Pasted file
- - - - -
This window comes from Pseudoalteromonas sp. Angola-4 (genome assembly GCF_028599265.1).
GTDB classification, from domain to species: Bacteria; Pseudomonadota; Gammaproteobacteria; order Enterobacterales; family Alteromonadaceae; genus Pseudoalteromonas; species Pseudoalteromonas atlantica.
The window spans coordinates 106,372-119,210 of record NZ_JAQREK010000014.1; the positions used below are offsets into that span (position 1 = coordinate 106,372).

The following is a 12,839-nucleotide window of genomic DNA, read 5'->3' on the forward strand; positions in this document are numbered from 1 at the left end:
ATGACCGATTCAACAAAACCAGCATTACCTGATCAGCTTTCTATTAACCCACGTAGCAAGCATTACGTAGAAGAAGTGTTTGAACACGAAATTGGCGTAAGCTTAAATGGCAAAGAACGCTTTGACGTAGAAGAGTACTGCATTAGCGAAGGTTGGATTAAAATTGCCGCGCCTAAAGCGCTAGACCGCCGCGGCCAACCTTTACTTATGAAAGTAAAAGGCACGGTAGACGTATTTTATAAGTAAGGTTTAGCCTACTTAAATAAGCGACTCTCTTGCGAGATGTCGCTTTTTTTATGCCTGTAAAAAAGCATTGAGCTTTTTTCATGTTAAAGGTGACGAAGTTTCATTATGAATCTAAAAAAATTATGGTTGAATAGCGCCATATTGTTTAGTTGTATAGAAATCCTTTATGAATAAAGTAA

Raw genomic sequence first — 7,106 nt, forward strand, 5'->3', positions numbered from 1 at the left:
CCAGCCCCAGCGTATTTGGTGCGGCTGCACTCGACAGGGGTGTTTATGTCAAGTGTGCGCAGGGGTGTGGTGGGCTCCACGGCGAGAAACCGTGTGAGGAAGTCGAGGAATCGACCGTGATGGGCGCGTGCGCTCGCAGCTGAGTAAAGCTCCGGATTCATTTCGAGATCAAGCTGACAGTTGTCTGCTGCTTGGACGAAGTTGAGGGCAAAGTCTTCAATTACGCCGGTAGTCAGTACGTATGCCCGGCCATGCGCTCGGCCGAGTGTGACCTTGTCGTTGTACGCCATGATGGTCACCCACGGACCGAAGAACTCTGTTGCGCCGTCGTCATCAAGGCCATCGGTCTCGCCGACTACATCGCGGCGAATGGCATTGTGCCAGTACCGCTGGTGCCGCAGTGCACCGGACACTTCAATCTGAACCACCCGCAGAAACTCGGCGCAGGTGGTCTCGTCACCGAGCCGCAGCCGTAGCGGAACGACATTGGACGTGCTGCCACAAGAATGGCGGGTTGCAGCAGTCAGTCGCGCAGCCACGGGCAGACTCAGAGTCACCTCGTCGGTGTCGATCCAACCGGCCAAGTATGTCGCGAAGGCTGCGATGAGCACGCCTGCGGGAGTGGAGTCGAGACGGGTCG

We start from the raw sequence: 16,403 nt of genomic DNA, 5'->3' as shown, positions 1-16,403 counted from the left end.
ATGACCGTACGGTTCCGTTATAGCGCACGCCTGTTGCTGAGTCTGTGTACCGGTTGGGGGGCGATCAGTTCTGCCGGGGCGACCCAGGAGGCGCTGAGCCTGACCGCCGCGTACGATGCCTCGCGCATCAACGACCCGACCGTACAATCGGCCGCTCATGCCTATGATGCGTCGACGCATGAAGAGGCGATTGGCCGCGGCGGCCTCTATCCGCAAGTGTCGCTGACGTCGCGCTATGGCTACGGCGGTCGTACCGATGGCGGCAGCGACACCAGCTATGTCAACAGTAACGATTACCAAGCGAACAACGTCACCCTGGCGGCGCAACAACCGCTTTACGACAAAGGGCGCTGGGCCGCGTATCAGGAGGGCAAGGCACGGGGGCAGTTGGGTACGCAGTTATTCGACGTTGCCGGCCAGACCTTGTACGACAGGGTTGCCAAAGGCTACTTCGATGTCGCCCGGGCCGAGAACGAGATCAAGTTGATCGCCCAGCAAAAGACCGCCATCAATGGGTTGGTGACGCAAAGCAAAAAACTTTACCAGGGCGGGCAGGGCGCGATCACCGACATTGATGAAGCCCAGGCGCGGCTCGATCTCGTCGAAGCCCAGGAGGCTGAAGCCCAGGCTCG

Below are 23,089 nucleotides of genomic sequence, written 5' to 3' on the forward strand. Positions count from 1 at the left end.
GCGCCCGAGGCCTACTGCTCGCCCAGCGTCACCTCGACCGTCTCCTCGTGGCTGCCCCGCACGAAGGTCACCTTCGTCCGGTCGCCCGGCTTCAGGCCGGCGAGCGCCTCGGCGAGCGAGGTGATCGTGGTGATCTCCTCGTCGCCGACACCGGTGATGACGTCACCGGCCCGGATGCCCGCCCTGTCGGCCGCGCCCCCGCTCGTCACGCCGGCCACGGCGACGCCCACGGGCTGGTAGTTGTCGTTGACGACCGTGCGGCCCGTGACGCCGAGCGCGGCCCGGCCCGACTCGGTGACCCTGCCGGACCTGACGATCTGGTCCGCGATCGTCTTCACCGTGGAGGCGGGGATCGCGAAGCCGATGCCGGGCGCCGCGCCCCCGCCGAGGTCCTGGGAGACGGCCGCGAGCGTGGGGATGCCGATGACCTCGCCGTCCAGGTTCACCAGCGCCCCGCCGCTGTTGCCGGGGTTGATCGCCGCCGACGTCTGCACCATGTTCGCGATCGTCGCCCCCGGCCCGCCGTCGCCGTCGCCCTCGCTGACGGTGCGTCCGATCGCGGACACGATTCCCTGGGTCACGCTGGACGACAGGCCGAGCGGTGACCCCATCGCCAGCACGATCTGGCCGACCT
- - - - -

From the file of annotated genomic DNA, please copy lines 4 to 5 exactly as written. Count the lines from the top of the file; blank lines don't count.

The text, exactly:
The following is a 12,839-nucleotide window of genomic DNA, read 5'->3' on the forward strand; positions in this document are numbered from 1 at the left end:
ATGACCGATTCAACAAAACCAGCATTACCTGATCAGCTTTCTATTAACCCACGTAGCAAGCATTACGTAGAAGAAGTGTTTGAACACGAAATTGGCGTAAGCTTAAATGGCAAAGAACGCTTTGACGTAGAAGAGTACTGCATTAGCGAAGGTTGGATTAAAATTGCCGCGCCTAAAGCGCTAGACCGCCGCGGCCAACCTTTACTTATGAAAGTAAAAGGCACGGTAGACGTATTTTATAAGTAAGGTTTAGCCTACTTAAATAAGCGACTCTCTTGCGAGATGTCGCTTTTTTTATGCCTGTAAAAAAGCATTGAGCTTTTTTCATGTTAAAGGTGACGAAGTTTCATTATGAATCTAAAAAAATTATGGTTGAATAGCGCCATATTGTTTAGTTGTATAGAAATCCTTTATGAATAAAGTAA